Prior to finding fame as the cult radio icon Dr. Demento, Barret Hansen was an A&R man for Specialty Records. Even before that, he worked with the bands Spirit and Canned Heat. The Dr. Demento Show launched in 1970 and would be properly syndicated within a few years.
Without Dr. Demento, a lot of your favorite comedy and novelty music artists would probably have never gotten any radio airplay. Beyond being the DJ that single-handedly brought “Weird Al” Yankovic to national, and international, attention, Demento played a big role in bringing attention to folks like Richard Cheese, Emo Phillips, Judy Tenuta, Barnes & Barnes, Elmo & Patsy, and Ogden Edsl. He also helped revive future generations’ interest in a lot of artists from the 1940s and 1950s, including Tom Lehrer, Stan Freberg and Benny Benn.
Dr. Demento himself is the subject of, and a participant, in the 2018 tribute album Dr. Demento Covered In Punk. A #1 release on the Billboard comedy charts, Covered In Punk features the likes of Joan Jett, “Weird Al” Yankovic, The Misfits, William Shatner, Fred Schneider and Adam West, to name just a few of the performers. The compilation was the brainchild of John Cafiero, who is also the singer of the band Osaka Popstar, the manager of both The Misfits and the Estate of Ramones bassist Dee Dee Ramone, a record label head, a film director, and a film producer.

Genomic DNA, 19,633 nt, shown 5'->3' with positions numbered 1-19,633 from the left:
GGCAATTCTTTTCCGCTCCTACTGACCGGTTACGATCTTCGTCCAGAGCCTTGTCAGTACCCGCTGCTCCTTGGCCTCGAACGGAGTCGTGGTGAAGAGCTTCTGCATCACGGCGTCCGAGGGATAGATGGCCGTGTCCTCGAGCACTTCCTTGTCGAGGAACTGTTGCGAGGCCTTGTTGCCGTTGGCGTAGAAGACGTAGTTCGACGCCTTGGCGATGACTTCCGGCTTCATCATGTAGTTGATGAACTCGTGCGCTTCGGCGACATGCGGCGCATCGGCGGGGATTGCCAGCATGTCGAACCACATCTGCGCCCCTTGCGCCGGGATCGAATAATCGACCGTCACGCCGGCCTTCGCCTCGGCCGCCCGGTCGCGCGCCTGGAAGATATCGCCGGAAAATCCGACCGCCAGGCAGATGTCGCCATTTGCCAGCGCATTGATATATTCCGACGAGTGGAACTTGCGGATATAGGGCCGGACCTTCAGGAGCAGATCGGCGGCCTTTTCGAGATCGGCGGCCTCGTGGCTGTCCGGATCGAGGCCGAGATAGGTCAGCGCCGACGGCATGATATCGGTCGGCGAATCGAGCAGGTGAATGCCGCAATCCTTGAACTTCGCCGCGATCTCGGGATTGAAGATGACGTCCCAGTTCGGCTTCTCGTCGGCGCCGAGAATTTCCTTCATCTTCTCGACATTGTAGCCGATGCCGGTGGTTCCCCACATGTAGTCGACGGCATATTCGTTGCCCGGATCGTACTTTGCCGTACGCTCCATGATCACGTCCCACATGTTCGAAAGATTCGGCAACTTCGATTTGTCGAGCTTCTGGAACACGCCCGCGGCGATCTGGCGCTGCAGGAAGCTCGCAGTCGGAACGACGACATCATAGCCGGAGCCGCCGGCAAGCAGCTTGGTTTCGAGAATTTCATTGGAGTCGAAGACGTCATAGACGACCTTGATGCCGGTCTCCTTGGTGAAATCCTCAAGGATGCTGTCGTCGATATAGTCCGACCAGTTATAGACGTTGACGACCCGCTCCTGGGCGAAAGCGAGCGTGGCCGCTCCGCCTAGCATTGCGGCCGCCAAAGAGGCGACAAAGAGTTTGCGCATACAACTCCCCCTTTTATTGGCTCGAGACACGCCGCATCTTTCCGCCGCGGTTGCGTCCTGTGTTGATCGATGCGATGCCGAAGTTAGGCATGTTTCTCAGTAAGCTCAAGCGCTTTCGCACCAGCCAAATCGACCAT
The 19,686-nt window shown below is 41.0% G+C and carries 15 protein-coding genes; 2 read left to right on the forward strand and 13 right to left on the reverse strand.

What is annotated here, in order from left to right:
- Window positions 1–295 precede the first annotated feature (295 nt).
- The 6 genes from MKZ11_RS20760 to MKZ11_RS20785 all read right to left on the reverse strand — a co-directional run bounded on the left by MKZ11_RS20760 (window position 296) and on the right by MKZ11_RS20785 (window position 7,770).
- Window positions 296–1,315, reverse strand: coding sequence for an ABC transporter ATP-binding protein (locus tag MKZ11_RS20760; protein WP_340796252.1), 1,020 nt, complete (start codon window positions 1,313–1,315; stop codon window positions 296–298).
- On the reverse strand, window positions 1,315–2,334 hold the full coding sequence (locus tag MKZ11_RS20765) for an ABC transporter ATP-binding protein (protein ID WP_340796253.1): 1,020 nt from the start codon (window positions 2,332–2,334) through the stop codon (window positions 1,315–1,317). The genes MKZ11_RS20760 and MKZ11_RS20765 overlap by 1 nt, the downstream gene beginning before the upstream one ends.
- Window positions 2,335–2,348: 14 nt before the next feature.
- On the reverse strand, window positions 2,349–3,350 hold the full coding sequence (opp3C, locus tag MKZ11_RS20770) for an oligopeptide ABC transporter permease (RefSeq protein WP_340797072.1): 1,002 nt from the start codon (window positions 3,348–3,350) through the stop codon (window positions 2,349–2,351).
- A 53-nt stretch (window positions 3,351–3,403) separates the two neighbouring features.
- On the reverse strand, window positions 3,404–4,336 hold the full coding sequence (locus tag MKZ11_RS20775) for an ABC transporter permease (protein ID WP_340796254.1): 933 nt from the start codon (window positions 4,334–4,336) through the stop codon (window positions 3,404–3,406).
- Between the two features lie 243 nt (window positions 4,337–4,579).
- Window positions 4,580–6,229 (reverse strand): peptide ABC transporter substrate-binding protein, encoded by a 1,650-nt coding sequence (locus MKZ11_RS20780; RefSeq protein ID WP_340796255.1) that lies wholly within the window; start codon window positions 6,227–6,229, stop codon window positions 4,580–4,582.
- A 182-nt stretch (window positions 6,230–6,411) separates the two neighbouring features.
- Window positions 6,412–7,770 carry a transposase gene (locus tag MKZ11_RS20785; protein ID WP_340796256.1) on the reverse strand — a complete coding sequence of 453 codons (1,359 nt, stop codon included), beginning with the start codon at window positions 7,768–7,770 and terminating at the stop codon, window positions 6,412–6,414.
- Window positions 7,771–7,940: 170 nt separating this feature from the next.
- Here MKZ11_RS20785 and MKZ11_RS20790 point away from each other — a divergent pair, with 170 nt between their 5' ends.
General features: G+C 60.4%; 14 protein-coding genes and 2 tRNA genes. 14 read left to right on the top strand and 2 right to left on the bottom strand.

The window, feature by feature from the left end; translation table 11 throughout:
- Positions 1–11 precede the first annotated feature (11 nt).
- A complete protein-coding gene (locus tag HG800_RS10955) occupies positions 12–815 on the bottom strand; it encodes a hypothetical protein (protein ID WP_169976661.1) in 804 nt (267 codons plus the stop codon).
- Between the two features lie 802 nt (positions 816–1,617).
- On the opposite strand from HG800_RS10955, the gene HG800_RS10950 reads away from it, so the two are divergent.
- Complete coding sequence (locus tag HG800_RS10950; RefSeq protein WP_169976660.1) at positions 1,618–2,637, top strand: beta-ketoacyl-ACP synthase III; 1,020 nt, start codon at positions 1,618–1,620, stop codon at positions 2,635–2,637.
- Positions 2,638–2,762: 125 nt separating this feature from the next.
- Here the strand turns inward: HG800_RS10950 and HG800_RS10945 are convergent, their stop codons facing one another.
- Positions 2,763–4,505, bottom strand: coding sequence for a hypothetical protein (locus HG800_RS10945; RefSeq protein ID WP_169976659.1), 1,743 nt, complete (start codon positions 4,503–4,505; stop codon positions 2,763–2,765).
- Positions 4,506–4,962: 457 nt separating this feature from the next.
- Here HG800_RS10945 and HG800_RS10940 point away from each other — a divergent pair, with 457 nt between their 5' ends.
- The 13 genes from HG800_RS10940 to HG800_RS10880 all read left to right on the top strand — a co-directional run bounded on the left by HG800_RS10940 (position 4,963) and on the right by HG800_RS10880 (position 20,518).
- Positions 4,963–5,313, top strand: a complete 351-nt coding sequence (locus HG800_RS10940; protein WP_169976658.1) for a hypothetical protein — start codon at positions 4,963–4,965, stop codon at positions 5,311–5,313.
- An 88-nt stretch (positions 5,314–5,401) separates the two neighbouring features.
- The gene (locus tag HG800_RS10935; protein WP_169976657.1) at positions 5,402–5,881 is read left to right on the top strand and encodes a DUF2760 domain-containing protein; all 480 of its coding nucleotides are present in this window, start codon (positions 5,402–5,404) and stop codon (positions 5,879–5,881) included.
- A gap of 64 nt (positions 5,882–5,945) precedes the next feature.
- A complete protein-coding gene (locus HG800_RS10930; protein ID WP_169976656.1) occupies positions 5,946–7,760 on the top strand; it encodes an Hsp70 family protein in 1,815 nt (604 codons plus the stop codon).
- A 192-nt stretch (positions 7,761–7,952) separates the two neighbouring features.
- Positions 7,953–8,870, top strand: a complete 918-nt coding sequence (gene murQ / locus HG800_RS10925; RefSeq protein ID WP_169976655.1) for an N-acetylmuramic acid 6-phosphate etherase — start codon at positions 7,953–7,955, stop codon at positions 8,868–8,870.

I had the pleasure of doing Q&A with Dr. Demento himself about Covered In Punk. More on Dr. Demento and the Covered In Punk project can be found online at www.coveredinpunk.com, while Mr. Cafiero can be followed on Twitter and/or visited through the Osaka Popstar website; currently there are rumors of Cafiero putting together a Volume 2 of Covered In Punk.
Here’s “Fish Heads,” as recorded by Osaka Popstar.
How did you and John Cafiero first meet? Dr. Demento: He contacted us... I believe. I think he contacted my manager first. Since we’re at opposite ends of the country, I didn’t meet him in person until the project was well underway.
Was there any hesitation on your end in getting involved with John's compilation? Demento: It was an audacious idea, and we didn’t know what to expect at first. As you can imagine, I have gotten approached for projects quite often by people who didn’t have the wherewithal to carry them through, but the more I got to know John, the more enthusiastic I became. He is highly-enthusiastic yet very meticulous; an unusual and great combination.
I’ve read that you worked in A&R for Specialty Records. Did discovering “Weird Al” Yankovic almost lead you back into A&R? Demento: My job at Specialty was mostly preparing reissue albums of music they’d recorded in the 1940s and ‘50s, but we did sign a few new artists. I enjoyed that, but once the Dr. Demento Show was established, it started while I was at Specialty, I committed to radio, not records, as my career. While the radio show was getting established, which took a while, I did a lot of part-time and freelance work for Warner Bros. Records but was not involved in A&R there.